by Meg Freer
Ancient mountains, always alive,
speak more forte than tree roots.
Stones work their way up to the surface
with sedimentary enthusiasm that wearies
the farmer, who never finishes picking rocks,
no matter how many times he has turned the soil.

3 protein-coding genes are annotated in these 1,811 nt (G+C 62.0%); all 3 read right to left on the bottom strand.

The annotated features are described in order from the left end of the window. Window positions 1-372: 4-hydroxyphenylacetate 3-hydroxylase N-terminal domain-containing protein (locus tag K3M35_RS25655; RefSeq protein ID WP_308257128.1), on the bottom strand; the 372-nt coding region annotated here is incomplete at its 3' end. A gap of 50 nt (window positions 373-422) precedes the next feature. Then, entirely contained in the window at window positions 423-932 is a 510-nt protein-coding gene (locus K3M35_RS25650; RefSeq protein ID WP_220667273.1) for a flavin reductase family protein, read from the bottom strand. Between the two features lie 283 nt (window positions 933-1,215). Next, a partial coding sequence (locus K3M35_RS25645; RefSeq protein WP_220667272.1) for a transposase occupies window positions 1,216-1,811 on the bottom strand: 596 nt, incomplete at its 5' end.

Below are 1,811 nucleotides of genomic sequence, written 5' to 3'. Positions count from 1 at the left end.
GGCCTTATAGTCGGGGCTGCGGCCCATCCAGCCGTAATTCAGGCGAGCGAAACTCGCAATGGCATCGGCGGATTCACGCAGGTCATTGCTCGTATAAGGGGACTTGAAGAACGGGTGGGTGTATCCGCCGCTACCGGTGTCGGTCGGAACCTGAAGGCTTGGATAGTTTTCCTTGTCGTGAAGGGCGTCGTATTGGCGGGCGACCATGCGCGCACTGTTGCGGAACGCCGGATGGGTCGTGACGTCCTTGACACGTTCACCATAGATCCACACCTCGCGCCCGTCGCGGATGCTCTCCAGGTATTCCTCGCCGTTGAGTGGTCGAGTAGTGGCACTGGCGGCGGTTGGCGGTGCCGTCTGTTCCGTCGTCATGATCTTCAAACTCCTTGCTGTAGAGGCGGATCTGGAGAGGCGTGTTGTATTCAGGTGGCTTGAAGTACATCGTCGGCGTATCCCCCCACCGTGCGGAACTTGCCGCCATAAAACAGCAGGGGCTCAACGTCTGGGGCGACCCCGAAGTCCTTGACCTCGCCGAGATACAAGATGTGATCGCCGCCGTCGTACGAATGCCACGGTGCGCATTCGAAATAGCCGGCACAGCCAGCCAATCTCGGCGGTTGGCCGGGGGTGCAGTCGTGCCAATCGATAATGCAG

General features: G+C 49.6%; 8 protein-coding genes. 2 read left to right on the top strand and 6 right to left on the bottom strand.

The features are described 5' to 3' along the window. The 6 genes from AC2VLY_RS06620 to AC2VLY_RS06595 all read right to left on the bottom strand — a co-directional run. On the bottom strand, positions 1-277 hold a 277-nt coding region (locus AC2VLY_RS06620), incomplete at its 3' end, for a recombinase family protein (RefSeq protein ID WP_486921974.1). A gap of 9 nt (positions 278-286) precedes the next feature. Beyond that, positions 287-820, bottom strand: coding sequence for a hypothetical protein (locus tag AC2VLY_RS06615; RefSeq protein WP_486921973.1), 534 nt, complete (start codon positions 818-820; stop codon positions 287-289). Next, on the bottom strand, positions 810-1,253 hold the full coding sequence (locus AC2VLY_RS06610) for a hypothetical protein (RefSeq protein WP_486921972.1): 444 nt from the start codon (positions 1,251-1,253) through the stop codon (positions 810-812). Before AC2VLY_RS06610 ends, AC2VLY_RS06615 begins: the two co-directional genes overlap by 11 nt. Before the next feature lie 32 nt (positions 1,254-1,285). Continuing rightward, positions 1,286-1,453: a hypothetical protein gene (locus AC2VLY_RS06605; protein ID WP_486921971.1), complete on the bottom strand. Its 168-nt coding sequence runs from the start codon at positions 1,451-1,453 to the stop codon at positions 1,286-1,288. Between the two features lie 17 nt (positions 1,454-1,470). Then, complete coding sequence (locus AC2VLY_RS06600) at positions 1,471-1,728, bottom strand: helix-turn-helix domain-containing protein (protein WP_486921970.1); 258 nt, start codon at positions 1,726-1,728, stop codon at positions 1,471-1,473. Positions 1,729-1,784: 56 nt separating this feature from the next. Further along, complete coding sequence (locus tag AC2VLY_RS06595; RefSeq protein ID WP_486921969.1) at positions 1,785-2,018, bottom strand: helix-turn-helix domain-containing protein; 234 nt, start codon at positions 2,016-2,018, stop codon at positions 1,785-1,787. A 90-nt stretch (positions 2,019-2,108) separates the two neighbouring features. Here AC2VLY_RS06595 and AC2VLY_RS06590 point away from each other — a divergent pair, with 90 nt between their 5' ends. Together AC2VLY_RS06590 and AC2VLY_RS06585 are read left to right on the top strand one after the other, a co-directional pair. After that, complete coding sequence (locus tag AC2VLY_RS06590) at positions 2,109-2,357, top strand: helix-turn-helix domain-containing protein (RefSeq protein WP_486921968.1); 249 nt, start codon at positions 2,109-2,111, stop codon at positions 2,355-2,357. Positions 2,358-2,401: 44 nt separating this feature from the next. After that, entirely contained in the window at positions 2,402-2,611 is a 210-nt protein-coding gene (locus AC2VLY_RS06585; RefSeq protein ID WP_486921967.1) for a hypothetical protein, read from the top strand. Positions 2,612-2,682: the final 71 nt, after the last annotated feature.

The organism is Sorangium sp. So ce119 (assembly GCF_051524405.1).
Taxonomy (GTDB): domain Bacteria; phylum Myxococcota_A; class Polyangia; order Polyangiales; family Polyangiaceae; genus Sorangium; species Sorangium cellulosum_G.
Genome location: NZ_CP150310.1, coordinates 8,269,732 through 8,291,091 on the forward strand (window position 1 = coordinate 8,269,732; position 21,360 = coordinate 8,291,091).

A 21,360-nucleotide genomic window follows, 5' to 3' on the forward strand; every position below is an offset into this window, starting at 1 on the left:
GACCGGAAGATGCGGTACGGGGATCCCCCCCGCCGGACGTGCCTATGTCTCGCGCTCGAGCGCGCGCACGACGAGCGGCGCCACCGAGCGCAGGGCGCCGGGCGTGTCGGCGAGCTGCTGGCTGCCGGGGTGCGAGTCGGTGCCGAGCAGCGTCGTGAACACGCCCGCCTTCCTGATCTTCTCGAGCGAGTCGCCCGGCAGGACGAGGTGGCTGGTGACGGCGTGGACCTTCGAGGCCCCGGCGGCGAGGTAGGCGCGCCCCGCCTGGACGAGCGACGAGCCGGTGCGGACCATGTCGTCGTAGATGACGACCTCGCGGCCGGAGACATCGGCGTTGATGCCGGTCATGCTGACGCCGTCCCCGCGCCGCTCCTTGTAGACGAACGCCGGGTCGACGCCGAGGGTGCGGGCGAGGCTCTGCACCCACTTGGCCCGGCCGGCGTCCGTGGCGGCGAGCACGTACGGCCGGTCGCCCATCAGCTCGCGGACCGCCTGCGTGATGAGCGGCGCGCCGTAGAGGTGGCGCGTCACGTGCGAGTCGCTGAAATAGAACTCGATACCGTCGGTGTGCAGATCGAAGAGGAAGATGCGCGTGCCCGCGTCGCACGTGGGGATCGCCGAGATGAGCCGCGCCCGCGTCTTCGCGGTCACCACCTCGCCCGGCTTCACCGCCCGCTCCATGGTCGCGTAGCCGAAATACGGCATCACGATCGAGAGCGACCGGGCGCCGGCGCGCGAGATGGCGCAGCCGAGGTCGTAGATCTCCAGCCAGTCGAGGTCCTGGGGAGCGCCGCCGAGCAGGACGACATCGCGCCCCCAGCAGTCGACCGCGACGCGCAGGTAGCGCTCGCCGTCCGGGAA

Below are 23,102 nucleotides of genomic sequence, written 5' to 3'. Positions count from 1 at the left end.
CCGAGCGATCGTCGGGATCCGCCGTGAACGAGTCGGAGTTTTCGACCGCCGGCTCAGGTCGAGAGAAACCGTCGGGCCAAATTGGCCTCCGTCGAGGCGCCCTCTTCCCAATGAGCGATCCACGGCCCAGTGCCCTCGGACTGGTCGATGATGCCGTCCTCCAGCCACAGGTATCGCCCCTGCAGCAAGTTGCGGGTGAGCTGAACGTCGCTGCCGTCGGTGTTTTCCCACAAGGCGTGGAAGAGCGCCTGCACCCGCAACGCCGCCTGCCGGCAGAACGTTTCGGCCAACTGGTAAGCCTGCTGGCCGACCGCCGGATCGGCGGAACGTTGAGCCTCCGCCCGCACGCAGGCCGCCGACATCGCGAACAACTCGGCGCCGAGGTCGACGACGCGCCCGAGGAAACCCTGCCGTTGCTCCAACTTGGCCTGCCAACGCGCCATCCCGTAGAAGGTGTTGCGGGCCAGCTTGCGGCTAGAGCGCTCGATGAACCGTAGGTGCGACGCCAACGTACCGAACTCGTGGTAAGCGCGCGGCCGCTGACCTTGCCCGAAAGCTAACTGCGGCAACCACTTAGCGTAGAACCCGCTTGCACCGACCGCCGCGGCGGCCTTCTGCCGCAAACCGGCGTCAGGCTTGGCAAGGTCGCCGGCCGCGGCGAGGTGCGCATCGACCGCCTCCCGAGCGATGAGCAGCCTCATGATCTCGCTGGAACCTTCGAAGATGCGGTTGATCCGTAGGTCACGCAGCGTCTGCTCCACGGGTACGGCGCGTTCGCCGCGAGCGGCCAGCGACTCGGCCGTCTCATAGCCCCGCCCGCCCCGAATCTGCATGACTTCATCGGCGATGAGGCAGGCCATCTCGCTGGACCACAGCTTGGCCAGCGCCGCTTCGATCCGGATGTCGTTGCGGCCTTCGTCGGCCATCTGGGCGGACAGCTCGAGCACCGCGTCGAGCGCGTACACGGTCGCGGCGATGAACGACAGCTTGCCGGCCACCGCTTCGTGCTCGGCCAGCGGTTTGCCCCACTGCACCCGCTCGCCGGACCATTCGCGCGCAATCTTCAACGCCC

He piles them into small mountains of their own
as corner posts for split rail fences, or shapes them
into walls at once metaphysical and domestic.
— from Juniper Volume 4, Issue 2